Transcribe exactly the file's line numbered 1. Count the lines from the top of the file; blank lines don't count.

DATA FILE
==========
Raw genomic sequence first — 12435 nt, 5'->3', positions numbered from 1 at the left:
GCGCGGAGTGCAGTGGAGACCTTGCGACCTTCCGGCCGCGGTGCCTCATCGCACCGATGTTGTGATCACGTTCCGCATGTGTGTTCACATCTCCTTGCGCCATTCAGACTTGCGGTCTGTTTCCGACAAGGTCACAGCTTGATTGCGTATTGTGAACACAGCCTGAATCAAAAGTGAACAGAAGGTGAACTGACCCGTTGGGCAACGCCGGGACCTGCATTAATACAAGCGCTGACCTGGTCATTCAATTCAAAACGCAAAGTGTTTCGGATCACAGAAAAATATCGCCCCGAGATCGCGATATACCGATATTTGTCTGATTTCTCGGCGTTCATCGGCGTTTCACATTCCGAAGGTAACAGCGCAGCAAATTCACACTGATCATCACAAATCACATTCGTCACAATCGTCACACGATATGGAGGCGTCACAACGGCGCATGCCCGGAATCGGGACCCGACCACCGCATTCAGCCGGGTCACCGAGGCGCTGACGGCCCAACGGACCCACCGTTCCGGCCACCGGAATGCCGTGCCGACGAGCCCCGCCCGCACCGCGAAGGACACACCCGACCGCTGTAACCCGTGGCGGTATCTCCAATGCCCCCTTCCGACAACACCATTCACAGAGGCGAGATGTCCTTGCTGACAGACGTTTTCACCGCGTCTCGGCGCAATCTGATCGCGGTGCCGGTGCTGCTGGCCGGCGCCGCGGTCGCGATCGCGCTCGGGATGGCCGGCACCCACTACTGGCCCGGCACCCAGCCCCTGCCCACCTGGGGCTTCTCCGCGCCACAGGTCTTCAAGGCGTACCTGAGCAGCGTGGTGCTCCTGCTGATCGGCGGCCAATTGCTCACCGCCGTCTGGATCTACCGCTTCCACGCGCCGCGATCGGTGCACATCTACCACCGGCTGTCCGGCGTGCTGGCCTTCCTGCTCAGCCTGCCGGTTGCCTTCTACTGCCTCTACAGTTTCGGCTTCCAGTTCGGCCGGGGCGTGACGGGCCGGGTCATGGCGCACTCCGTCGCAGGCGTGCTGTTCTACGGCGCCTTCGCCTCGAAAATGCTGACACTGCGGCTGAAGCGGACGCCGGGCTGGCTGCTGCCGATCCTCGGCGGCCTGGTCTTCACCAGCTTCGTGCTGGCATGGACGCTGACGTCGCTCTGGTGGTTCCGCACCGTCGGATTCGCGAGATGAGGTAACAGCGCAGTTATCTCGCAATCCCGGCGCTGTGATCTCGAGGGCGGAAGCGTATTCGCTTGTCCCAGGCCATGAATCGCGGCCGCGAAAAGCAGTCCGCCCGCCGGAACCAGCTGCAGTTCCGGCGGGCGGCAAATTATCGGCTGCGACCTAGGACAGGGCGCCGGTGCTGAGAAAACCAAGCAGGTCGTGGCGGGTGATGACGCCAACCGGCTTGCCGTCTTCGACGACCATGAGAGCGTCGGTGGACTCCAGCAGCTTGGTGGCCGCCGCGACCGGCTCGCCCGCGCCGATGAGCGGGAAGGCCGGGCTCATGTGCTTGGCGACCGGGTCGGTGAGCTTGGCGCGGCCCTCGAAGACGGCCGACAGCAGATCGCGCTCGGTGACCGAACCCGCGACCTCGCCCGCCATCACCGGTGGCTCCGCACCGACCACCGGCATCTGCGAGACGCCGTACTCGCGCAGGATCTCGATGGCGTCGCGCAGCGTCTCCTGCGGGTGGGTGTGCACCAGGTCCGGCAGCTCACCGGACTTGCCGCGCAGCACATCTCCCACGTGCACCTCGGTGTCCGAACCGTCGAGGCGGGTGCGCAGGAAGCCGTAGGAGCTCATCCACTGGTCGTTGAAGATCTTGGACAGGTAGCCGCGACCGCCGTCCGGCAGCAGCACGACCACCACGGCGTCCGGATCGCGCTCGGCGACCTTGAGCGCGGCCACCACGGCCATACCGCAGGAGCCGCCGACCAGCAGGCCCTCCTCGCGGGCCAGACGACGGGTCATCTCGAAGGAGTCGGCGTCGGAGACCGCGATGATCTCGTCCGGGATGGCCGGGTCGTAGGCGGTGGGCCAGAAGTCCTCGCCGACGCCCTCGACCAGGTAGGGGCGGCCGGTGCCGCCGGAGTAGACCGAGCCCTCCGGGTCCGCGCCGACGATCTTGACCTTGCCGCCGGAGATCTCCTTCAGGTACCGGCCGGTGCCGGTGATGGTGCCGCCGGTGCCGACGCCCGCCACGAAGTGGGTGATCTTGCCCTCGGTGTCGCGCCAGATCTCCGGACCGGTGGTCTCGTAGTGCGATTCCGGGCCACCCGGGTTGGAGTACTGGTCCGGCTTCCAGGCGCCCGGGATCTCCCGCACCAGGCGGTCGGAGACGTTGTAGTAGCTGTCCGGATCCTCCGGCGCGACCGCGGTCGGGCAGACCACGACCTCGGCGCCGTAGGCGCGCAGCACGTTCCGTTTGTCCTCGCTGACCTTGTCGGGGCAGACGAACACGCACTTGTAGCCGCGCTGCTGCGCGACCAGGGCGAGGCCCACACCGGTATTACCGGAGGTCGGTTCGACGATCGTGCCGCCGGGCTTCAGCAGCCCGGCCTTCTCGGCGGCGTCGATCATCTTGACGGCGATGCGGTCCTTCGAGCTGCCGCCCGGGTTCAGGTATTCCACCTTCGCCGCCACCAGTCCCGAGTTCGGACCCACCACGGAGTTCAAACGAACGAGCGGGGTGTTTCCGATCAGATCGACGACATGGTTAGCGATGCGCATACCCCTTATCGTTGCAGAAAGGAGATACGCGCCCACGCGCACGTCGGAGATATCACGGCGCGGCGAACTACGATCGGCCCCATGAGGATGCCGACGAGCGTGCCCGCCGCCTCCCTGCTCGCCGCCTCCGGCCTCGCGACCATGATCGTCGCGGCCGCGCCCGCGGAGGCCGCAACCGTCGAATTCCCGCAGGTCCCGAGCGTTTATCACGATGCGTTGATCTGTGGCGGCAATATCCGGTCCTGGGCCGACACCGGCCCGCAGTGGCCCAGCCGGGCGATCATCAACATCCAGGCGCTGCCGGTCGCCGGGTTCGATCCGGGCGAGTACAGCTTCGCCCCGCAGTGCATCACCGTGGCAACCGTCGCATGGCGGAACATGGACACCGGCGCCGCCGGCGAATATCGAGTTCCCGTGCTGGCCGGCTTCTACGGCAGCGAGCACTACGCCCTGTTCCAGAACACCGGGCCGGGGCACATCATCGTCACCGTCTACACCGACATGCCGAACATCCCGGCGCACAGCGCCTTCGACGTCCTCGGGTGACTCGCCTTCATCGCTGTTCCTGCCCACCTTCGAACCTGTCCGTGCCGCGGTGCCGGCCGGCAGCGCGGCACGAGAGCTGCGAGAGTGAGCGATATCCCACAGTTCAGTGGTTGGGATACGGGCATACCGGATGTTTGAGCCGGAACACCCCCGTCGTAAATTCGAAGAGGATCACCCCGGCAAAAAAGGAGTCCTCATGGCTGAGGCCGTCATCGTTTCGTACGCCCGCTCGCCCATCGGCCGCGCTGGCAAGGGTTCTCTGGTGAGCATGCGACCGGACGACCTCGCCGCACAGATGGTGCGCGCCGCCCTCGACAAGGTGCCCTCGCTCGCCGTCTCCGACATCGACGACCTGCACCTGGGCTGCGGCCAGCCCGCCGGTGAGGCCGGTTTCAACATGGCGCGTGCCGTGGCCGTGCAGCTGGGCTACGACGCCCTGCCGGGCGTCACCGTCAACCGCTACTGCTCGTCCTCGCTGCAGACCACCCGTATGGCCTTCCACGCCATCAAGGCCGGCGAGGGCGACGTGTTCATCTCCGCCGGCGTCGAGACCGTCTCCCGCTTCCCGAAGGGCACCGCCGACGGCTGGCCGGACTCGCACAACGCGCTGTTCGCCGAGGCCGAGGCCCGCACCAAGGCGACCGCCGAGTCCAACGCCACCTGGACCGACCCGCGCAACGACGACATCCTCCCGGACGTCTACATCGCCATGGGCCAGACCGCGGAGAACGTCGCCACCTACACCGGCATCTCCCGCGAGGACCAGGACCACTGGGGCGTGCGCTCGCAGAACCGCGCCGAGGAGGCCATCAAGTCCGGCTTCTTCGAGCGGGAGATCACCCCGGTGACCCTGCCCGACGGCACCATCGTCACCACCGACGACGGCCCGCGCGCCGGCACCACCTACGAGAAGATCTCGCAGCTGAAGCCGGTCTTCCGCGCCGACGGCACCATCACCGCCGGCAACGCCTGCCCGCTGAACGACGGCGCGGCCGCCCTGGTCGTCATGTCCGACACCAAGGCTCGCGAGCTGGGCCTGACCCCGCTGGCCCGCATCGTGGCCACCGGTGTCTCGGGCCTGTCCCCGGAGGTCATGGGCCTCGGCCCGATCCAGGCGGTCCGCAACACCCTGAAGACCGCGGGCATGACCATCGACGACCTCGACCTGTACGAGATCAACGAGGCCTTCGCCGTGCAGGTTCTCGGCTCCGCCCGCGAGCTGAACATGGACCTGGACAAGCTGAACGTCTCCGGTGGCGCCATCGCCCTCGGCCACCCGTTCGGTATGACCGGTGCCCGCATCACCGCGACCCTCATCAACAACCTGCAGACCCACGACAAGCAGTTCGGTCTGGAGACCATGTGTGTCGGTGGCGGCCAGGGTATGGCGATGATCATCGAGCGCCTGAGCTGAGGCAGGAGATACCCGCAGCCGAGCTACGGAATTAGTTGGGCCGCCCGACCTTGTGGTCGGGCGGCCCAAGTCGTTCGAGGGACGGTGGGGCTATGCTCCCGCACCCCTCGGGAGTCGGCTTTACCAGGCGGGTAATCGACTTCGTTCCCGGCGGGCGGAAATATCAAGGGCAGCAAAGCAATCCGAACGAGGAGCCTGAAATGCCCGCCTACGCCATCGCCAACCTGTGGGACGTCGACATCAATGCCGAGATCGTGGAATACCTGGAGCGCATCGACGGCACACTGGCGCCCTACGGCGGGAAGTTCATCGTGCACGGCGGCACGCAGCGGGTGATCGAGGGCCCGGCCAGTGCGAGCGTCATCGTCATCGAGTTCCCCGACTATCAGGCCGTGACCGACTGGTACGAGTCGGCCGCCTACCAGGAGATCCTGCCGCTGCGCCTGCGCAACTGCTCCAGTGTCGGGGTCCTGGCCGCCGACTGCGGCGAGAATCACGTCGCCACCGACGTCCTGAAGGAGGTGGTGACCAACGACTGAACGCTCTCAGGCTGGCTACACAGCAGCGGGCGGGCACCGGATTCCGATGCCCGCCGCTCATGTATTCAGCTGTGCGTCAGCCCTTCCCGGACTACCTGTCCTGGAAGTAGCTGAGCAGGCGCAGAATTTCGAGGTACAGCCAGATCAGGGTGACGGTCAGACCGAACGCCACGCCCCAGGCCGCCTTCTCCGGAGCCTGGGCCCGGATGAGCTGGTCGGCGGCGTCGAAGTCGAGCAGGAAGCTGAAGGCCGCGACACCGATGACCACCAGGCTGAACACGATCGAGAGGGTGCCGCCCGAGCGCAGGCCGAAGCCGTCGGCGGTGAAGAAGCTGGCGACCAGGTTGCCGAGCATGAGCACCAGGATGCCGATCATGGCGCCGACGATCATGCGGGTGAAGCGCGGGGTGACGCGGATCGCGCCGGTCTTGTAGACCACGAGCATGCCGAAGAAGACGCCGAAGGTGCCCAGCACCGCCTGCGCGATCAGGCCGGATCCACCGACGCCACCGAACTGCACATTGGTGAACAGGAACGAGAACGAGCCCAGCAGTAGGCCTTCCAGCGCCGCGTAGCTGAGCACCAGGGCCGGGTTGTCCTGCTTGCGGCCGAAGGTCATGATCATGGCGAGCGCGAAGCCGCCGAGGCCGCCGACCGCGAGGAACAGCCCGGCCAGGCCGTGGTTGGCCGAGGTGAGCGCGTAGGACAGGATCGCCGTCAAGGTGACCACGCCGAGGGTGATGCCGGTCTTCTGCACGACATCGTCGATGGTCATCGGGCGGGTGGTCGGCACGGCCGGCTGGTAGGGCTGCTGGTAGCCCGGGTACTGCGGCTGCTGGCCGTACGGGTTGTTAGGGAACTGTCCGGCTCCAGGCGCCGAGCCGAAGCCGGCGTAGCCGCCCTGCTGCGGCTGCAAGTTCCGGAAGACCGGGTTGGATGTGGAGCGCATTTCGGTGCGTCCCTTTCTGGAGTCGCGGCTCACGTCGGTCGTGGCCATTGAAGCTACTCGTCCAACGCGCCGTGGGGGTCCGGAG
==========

Raw genomic sequence first — 12435 nt, 5'->3', positions numbered from 1 at the left: